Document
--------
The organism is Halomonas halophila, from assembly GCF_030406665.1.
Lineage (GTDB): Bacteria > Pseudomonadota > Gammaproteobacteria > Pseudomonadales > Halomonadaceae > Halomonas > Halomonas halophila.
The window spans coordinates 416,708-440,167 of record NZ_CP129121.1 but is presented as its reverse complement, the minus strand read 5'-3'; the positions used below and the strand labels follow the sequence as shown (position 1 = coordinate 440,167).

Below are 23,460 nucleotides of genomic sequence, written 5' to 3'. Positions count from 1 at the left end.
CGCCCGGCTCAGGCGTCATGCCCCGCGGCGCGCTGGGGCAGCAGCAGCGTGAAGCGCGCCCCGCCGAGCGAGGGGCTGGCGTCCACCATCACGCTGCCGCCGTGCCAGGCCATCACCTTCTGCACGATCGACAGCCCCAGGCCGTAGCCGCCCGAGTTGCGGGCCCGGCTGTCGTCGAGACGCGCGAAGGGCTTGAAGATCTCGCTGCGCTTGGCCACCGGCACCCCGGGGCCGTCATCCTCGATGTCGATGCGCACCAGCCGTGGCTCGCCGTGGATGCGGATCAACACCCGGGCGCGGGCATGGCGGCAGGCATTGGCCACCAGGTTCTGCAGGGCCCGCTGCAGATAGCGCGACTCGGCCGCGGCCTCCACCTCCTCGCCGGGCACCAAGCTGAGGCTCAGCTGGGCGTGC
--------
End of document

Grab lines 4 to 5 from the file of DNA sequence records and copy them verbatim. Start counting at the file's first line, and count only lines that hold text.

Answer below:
Below are 23,460 nucleotides of genomic sequence, written 5' to 3'. Positions count from 1 at the left end.
CGCCCGGCTCAGGCGTCATGCCCCGCGGCGCGCTGGGGCAGCAGCAGCGTGAAGCGCGCCCCGCCGAGCGAGGGGCTGGCGTCCACCATCACGCTGCCGCCGTGCCAGGCCATCACCTTCTGCACGATCGACAGCCCCAGGCCGTAGCCGCCCGAGTTGCGGGCCCGGCTGTCGTCGAGACGCGCGAAGGGCTTGAAGATCTCGCTGCGCTTGGCCACCGGCACCCCGGGGCCGTCATCCTCGATGTCGATGCGCACCAGCCGTGGCTCGCCGTGGATGCGGATCAACACCCGGGCGCGGGCATGGCGGCAGGCATTGGCCACCAGGTTCTGCAGGGCCCGCTGCAGATAGCGCGACTCGGCCGCGGCCTCCACCTCCTCGCCGGGCACCAAGCTGAGGCTCAGCTGGGCGTGC